Seeking to discourage usage of cheques, an RBI paper today suggested that banks should charge cash withdrawal and deposit through cheques, while the government agencies should do away with 'convenience charges' for online payment of utility bills.
"In order to avoid increased dependence or slippage to cash-based transactions, high (both in amount and frequency) cash withdrawals and deposits of cash by individuals may also be charged," said a discussion paper floated by RBI on 'Disincentivising Issuance and Usage of Cheques'.
The other major suggestions include restriction on number of free cheque books, high fee on cheque books, mandatory online payment of credit card bills and ban on post-dated cheques (PDCs).
As per the discussion paper, the government should do away with "convenience charges" for online payment of utility bills and discourage cheque collection boxes at public places.
The suggestions, on which the RBI has invited comments from public by February 28, seek to establish a "less-cash" society and encourage greater adoption of electronic mode of payment.
"...the cheque volumes being processed in the country are still very large. It is felt that speed of decline in usage of cheques can be enhanced by building some 'disincentives' for the cheque-users without causing any undue hardship for any particular section of the society," the paper said.
On the practice of issuing free cheque books by banks, it said, they "should be kept to a minimum number on a per annum basis. The charges levied by banks beyond this number may range from moderate to steep (slab rate) depending upon the cheque usage history of the customer".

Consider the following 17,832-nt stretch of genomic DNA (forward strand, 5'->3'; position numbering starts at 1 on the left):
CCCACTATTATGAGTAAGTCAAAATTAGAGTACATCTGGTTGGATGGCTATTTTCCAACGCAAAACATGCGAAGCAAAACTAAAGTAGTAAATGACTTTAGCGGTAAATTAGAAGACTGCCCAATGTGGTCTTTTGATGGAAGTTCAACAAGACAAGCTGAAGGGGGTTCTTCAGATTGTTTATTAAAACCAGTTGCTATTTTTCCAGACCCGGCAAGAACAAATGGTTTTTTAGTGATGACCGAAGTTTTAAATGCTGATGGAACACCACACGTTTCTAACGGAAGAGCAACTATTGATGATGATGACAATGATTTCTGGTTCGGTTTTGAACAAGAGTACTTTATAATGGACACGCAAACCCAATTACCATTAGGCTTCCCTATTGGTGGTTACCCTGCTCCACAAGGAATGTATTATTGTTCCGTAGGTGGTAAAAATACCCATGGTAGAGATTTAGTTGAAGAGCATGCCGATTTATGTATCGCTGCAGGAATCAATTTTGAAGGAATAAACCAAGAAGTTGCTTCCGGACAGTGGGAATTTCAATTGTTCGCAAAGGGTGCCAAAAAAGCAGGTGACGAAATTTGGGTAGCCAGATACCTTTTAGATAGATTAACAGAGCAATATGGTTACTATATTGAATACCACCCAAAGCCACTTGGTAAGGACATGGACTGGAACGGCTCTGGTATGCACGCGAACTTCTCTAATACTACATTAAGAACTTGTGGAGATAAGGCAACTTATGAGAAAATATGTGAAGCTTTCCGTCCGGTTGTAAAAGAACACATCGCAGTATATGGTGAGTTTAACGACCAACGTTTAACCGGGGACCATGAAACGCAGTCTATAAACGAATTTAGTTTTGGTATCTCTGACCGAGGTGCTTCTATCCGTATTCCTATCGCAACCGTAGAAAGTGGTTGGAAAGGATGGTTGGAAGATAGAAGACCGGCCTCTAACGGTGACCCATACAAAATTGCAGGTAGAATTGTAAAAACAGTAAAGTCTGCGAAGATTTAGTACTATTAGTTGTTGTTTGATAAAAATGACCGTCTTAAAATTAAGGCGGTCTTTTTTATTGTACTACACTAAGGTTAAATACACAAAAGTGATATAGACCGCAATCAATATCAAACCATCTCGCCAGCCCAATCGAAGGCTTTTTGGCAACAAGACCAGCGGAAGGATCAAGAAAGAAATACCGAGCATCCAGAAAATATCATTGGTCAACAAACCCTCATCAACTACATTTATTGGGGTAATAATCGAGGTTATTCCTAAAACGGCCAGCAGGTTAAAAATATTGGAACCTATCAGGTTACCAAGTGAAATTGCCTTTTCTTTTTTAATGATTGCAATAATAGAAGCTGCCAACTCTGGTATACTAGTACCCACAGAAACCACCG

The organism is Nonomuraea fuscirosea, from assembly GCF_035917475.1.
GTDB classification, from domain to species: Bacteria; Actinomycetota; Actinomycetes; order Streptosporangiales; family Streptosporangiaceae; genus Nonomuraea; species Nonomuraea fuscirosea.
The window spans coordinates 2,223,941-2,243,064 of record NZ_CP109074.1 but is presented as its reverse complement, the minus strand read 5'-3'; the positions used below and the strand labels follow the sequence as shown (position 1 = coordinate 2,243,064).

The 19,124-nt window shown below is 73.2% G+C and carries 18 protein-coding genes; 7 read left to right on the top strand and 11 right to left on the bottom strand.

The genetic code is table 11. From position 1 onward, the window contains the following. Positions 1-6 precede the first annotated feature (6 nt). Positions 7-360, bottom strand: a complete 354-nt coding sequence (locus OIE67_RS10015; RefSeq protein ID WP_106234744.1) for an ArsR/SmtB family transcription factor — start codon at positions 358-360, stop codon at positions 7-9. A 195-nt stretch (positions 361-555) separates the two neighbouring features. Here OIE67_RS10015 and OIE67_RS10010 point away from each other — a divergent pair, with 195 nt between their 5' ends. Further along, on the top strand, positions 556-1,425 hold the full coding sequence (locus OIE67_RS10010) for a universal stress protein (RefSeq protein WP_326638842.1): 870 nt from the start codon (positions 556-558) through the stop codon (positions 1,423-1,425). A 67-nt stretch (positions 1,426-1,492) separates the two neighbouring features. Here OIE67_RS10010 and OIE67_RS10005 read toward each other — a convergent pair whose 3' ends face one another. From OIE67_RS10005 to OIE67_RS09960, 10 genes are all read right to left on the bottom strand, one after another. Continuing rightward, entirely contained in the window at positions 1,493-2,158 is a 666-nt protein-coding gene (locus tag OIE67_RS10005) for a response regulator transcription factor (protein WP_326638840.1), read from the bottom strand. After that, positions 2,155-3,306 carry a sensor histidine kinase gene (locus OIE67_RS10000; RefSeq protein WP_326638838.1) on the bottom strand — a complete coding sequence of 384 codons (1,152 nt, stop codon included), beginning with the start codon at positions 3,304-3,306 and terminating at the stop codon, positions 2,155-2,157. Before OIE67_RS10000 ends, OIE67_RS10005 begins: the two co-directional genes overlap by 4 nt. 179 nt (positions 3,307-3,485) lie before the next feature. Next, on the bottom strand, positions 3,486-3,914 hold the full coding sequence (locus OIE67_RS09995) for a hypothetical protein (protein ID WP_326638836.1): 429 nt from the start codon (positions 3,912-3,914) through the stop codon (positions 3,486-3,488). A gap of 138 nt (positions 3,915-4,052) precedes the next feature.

The RBI paper said fresh loans, PDCs should be completely stopped, with suitable conditions for late payment and non-payments which should be disclosed upfront.
Existing PDCs should be converted into electronic payment mandates within a prescribed timeline.
"For any cheques issued beyond the stipulated limit, charges may be levied at the time of payment/debit to the account by the paying bank when the cheque is presented for payment through clearing. Such charges may be higher than the charges levied on electronic payments of similar value," it said.
It said that additional charge should be imposed on payment of dividend through cheques.
RBI said that corporates and institutional customers are the largest users of cheques across all value bands accounting for 54 per cent - 64 per cent of cheques processed.
"Access to cheque books should be made costlier for such corporate / institutional customers. There should be no free cheque books given," the RBI paper said.
"It is found that even where educational institutions and public utility companies are accepting electronic payments, they are levying certain convenience fees to the payers which need to be stopped," the paper said.
For corporates, it said that steep charges should be levied by all banks on cash deposits/withdrawals by current account holders into/from their accounts. These charges need to be levied by all banks.
As regards payment made by government department, the paper said that for individuals they should quickly adopt electronic payments for which a specific timeline should be set for implementation.
"Government departments and agencies should immediately stop levying convenience fee on customers who prefer to make payments using electronic means such as cards, online banking," it said.